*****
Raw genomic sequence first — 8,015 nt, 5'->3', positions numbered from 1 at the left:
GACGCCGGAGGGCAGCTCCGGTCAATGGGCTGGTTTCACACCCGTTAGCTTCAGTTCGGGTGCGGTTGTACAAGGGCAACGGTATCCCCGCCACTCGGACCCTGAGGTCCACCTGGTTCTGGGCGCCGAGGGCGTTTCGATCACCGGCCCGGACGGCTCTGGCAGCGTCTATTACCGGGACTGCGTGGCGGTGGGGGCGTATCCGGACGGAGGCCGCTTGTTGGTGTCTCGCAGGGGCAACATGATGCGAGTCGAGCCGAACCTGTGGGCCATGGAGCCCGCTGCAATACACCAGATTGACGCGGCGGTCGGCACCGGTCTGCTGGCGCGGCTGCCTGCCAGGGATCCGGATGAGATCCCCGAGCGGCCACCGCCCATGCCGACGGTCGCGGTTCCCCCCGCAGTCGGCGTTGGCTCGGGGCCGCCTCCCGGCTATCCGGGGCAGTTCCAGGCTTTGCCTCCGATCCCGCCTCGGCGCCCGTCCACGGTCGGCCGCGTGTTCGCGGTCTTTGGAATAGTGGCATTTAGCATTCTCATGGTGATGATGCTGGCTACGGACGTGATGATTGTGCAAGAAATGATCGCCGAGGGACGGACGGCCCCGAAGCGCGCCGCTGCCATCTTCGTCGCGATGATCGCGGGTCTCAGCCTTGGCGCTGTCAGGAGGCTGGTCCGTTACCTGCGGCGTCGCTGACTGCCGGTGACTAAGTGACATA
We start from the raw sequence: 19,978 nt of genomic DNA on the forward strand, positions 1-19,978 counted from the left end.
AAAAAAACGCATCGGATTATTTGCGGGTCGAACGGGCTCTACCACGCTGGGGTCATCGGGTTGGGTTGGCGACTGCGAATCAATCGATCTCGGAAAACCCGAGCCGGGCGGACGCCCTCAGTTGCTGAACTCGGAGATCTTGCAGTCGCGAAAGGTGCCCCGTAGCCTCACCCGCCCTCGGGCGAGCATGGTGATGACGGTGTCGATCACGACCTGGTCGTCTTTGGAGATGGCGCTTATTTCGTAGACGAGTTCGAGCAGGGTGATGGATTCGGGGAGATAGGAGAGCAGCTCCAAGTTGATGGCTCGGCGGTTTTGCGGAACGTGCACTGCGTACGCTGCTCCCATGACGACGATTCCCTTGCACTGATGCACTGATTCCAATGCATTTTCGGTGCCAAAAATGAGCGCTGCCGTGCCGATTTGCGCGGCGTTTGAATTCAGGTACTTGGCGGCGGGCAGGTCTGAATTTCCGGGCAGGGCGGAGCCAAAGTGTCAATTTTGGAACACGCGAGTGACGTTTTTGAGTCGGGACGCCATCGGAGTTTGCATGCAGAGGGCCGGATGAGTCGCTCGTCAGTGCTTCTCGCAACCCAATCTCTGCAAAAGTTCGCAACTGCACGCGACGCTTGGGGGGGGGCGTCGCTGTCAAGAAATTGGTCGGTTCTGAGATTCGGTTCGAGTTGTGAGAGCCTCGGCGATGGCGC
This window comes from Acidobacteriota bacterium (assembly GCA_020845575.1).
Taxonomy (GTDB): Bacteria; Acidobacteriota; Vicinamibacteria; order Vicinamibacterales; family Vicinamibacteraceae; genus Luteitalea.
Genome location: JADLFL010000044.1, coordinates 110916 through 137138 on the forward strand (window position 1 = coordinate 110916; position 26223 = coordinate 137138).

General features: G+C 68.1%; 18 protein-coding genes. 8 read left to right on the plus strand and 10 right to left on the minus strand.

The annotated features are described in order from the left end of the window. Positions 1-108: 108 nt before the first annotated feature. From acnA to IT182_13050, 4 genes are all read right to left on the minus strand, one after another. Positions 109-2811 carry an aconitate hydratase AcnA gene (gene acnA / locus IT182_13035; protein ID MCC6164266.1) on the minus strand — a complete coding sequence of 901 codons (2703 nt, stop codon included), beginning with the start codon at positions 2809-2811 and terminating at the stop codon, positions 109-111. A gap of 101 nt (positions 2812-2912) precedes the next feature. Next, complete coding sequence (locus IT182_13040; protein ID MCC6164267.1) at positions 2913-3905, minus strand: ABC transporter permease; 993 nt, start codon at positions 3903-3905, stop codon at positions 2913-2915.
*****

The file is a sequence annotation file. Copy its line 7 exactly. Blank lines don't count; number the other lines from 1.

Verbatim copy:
Genome location: JADLFL010000044.1, coordinates 110916 through 137138 on the forward strand (window position 1 = coordinate 110916; position 26223 = coordinate 137138).